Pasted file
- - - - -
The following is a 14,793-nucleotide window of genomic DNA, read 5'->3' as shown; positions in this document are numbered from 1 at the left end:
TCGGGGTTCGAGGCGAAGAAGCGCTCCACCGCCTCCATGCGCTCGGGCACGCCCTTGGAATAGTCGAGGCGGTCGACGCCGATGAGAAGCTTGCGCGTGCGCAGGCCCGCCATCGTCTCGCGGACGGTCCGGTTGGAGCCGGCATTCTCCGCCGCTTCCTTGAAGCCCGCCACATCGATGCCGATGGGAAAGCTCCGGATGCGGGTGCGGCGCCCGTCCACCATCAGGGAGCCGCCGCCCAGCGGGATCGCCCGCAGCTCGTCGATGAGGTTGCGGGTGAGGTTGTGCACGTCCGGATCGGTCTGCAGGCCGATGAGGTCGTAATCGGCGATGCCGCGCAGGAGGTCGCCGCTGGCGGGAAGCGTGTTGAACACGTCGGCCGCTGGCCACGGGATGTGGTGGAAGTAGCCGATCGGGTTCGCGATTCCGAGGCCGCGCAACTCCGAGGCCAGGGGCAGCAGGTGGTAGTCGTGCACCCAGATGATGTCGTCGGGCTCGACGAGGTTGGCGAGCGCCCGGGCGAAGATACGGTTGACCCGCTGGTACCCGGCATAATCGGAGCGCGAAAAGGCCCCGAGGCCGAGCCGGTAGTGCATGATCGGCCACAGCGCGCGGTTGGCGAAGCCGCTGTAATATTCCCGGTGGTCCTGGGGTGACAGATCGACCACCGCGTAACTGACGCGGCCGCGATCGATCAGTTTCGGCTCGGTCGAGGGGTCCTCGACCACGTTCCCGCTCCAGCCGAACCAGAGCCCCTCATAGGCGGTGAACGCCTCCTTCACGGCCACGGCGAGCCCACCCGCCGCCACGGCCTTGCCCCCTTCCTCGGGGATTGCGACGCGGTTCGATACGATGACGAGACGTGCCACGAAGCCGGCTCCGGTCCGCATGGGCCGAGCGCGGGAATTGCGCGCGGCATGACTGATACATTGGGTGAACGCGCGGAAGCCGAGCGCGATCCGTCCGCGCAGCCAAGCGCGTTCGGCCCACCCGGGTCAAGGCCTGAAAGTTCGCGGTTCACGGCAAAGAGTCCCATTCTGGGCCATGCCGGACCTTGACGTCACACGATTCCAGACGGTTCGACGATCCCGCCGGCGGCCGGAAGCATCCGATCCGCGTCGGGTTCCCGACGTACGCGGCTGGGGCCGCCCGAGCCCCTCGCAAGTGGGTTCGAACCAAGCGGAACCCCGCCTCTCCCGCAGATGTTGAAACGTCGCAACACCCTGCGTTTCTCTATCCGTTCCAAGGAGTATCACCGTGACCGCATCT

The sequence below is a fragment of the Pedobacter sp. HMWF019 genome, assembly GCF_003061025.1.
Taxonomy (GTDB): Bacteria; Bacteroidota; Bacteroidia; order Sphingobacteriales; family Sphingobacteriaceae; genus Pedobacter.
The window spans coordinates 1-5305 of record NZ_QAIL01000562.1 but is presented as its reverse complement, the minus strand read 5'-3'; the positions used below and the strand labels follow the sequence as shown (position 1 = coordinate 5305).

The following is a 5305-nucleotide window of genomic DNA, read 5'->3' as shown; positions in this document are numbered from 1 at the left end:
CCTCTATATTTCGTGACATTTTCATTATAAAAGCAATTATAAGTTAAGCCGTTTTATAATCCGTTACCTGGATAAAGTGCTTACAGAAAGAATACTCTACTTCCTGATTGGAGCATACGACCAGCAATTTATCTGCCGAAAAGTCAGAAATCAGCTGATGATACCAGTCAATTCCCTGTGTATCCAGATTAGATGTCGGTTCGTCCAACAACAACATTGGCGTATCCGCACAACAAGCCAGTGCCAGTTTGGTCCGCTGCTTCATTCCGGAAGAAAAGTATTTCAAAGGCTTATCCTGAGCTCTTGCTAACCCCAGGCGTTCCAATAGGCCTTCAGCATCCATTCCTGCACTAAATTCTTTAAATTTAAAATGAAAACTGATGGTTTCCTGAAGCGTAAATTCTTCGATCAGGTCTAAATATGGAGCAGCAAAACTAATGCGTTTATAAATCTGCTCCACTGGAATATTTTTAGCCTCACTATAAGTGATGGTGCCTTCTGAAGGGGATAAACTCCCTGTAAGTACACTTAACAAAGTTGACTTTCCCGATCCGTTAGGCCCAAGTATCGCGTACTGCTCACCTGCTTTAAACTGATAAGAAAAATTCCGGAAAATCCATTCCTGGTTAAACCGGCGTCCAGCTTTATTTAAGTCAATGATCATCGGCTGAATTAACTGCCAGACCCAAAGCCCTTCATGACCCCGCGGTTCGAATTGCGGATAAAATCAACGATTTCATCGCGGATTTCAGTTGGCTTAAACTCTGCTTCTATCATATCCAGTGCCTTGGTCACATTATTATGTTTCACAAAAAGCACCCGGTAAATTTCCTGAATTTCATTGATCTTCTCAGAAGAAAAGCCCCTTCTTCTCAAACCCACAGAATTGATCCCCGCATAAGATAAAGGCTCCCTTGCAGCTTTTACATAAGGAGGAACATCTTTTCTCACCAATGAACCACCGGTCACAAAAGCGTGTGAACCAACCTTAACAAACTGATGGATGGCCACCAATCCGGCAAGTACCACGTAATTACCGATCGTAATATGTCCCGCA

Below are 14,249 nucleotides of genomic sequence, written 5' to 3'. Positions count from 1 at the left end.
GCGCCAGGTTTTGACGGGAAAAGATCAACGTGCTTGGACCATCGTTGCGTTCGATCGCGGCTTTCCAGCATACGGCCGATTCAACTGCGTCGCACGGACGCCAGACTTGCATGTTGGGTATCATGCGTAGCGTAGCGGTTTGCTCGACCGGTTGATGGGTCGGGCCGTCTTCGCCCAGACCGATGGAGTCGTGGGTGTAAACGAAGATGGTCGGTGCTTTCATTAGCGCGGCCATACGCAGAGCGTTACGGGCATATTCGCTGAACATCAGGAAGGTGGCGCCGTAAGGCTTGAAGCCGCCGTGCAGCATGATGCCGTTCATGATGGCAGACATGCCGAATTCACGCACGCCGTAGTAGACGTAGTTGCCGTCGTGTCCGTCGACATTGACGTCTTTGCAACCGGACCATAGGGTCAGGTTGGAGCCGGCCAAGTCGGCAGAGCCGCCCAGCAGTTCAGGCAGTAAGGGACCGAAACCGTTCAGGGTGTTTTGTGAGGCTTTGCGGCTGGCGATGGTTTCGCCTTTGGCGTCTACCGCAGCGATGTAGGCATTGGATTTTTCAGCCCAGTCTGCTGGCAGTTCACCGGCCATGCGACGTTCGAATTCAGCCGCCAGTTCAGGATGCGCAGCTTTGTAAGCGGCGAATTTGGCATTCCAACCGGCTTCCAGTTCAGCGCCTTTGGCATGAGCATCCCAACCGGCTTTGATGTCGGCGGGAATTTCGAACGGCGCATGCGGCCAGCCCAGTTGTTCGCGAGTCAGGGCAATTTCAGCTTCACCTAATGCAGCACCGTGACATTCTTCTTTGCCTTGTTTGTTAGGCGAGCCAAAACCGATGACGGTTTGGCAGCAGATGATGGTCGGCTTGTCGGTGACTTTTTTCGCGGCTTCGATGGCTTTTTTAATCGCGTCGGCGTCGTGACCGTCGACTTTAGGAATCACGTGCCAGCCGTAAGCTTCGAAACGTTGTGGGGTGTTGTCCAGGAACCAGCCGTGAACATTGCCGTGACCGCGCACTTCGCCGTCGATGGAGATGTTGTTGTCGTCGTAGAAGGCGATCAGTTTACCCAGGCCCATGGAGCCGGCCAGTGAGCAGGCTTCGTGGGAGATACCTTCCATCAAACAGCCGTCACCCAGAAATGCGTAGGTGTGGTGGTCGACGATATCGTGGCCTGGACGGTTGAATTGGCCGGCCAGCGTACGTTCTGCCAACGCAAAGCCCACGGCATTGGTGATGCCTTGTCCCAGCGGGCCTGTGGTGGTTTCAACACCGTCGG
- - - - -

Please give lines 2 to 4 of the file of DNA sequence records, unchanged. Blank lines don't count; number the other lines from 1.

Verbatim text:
TCGGGGTTCGAGGCGAAGAAGCGCTCCACCGCCTCCATGCGCTCGGGCACGCCCTTGGAATAGTCGAGGCGGTCGACGCCGATGAGAAGCTTGCGCGTGCGCAGGCCCGCCATCGTCTCGCGGACGGTCCGGTTGGAGCCGGCATTCTCCGCCGCTTCCTTGAAGCCCGCCACATCGATGCCGATGGGAAAGCTCCGGATGCGGGTGCGGCGCCCGTCCACCATCAGGGAGCCGCCGCCCAGCGGGATCGCCCGCAGCTCGTCGATGAGGTTGCGGGTGAGGTTGTGCACGTCCGGATCGGTCTGCAGGCCGATGAGGTCGTAATCGGCGATGCCGCGCAGGAGGTCGCCGCTGGCGGGAAGCGTGTTGAACACGTCGGCCGCTGGCCACGGGATGTGGTGGAAGTAGCCGATCGGGTTCGCGATTCCGAGGCCGCGCAACTCCGAGGCCAGGGGCAGCAGGTGGTAGTCGTGCACCCAGATGATGTCGTCGGGCTCGACGAGGTTGGCGAGCGCCCGGGCGAAGATACGGTTGACCCGCTGGTACCCGGCATAATCGGAGCGCGAAAAGGCCCCGAGGCCGAGCCGGTAGTGCATGATCGGCCACAGCGCGCGGTTGGCGAAGCCGCTGTAATATTCCCGGTGGTCCTGGGGTGACAGATCGACCACCGCGTAACTGACGCGGCCGCGATCGATCAGTTTCGGCTCGGTCGAGGGGTCCTCGACCACGTTCCCGCTCCAGCCGAACCAGAGCCCCTCATAGGCGGTGAACGCCTCCTTCACGGCCACGGCGAGCCCACCCGCCGCCACGGCCTTGCCCCCTTCCTCGGGGATTGCGACGCGGTTCGATACGATGACGAGACGTGCCACGAAGCCGGCTCCGGTCCGCATGGGCCGAGCGCGGGAATTGCGCGCGGCATGACTGATACATTGGGTGAACGCGCGGAAGCCGAGCGCGATCCGTCCGCGCAGCCAAGCGCGTTCGGCCCACCCGGGTCAAGGCCTGAAAGTTCGCGGTTCACGGCAAAGAGTCCCATTCTGGGCCATGCCGGACCTTGACGTCACACGATTCCAGACGGTTCGACGATCCCGCCGGCGGCCGGAAGCATCCGATCCGCGTCGGGTTCCCGACGTACGCGGCTGGGGCCGCCCGAGCCCCTCGCAAGTGGGTTCGAACCAAGCGGAACCCCGCCTCTCCCGCAGATGTTGAAACGTCGCAACACCCTGCGTTTCTCTATCCGTTCCAAGGAGTATCACCGTGACCGCATCT

The sequence below is a fragment of the Pedobacter sp. HMWF019 genome, assembly GCF_003061025.1.
Taxonomy (GTDB): Bacteria; Bacteroidota; Bacteroidia; order Sphingobacteriales; family Sphingobacteriaceae; genus Pedobacter.